In 2012, Steven Pinker asked:
Does Cultural Group Selection Add Anything to Conventional History?
In 2015, Richard Lewontin asked:
Why do you use cultural evolution instead of cultural history? Why evolution instead of history?
To me these are odd questions to ask - but I think there are reasonable answers:
- The term "history" has traditionally referred to human evolution after the invention of writing. By contrast, cultural evolution goes back many millions of years and also applies to non-human animals.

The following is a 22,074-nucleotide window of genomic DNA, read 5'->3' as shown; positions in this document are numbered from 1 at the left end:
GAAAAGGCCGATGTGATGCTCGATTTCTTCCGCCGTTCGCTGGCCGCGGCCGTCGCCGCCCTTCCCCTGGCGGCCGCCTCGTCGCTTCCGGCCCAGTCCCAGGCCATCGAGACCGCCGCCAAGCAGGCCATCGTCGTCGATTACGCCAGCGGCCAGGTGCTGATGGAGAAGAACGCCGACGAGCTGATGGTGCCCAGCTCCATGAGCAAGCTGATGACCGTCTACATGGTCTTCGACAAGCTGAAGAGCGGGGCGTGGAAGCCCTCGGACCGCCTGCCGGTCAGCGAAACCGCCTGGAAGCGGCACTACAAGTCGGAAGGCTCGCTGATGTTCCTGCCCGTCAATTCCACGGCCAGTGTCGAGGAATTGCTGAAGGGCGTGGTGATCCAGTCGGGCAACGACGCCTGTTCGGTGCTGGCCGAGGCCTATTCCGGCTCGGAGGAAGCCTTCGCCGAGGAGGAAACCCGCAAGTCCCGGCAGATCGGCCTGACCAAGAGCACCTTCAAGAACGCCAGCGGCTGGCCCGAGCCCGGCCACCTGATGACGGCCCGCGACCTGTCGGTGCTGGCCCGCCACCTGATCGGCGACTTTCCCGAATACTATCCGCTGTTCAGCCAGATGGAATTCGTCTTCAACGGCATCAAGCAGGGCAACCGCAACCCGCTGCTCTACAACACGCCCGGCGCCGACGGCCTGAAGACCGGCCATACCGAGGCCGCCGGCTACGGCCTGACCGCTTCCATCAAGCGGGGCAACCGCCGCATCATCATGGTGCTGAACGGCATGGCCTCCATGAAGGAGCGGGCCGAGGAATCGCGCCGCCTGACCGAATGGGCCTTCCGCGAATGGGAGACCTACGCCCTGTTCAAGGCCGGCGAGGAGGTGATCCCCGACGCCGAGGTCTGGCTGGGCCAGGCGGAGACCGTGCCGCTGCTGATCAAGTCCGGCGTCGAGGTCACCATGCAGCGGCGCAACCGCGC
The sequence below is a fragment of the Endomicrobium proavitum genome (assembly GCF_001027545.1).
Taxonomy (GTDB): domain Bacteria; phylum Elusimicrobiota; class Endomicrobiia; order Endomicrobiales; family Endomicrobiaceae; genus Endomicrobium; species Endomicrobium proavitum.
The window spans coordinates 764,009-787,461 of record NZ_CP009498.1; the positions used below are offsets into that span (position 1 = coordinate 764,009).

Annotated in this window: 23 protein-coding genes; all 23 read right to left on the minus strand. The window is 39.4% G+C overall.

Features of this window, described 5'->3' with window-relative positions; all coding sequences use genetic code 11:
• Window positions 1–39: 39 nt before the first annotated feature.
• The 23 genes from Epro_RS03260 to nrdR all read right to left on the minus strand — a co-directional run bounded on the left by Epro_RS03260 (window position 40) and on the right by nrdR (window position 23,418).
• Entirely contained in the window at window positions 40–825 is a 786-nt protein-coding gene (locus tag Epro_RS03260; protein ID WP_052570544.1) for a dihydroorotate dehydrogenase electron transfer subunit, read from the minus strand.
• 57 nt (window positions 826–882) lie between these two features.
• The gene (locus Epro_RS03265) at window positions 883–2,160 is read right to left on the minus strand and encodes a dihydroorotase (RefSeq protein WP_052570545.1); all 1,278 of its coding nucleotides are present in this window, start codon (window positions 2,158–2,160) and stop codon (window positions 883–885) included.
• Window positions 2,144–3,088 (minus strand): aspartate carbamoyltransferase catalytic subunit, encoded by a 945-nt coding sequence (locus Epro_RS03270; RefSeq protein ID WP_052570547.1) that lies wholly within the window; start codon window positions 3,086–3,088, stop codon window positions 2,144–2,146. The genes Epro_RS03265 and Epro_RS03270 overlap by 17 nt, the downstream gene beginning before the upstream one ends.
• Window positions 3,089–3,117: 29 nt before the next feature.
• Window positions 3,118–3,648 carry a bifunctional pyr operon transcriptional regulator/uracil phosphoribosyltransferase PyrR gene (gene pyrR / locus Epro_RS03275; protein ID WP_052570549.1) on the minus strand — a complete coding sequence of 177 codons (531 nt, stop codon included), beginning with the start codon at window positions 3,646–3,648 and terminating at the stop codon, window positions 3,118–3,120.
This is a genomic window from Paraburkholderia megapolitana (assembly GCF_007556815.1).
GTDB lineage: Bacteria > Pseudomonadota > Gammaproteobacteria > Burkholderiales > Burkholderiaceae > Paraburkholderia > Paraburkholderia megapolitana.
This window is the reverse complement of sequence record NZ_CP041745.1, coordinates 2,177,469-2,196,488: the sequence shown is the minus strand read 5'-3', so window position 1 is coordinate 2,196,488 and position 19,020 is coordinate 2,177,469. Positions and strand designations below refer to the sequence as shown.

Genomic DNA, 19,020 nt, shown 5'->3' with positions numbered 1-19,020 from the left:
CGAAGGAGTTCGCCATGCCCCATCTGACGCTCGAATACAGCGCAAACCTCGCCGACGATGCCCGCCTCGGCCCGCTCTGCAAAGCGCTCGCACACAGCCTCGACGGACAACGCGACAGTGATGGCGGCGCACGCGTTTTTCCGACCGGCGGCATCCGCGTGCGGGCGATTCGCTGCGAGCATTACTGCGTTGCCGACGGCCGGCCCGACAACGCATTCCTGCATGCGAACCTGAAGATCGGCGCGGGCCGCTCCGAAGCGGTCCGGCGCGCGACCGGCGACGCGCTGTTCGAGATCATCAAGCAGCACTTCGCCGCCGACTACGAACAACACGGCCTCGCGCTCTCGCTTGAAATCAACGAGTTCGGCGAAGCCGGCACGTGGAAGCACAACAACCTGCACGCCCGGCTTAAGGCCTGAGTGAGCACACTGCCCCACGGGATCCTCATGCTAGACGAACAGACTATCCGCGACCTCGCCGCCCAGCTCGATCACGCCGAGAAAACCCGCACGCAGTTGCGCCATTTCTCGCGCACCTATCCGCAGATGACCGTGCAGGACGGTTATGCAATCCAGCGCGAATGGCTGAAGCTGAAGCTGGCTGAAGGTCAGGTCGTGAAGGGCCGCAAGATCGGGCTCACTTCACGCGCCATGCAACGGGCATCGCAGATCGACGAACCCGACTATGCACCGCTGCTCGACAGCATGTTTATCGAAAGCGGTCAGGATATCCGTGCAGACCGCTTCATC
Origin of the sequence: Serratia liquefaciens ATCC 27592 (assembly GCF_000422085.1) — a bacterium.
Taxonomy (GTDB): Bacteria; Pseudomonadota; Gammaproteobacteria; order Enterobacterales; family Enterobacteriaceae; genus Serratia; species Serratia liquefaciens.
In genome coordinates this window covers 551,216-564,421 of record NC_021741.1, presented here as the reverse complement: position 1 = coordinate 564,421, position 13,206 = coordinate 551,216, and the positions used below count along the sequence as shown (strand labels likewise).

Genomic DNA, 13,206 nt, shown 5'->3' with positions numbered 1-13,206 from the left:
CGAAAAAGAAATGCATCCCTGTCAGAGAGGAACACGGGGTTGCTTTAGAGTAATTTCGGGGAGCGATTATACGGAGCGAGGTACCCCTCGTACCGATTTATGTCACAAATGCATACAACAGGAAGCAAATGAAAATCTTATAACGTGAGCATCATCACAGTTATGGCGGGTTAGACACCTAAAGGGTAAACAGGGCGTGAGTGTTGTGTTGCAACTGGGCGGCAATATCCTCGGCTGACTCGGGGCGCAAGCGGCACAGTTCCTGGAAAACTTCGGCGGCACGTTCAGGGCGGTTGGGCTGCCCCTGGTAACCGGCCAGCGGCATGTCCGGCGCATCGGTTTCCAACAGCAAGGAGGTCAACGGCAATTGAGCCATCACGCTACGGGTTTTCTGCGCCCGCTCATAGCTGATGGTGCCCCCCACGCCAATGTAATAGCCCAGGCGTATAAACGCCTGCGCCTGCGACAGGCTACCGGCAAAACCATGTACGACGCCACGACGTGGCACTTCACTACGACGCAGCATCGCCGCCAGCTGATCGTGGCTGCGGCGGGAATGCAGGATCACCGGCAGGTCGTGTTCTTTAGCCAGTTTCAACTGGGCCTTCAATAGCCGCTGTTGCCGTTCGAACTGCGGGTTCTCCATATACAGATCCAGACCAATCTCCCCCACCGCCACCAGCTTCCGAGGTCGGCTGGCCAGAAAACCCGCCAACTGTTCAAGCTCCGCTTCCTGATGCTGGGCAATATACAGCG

- The term "evolution" conjures up Darwin's famous explanation of how evolution operates. The term "history" fails to do this. The association is appropriate.
- History has traditionally been studied as part of the humanities. The humanities have historically been characterized by poor quality scientific traditions. In particular, historians widely rejected theory, picturing theories as preconceptions which could distort the facts. As a result, history increasingly turned into a fact-gathering exercise. This is, of course, not a scientific approach to the topic. As a result, many scientists don't want to associate themselves with historians. The historians dirtied their own nest, and many scientists don't want to be tainted by their stench.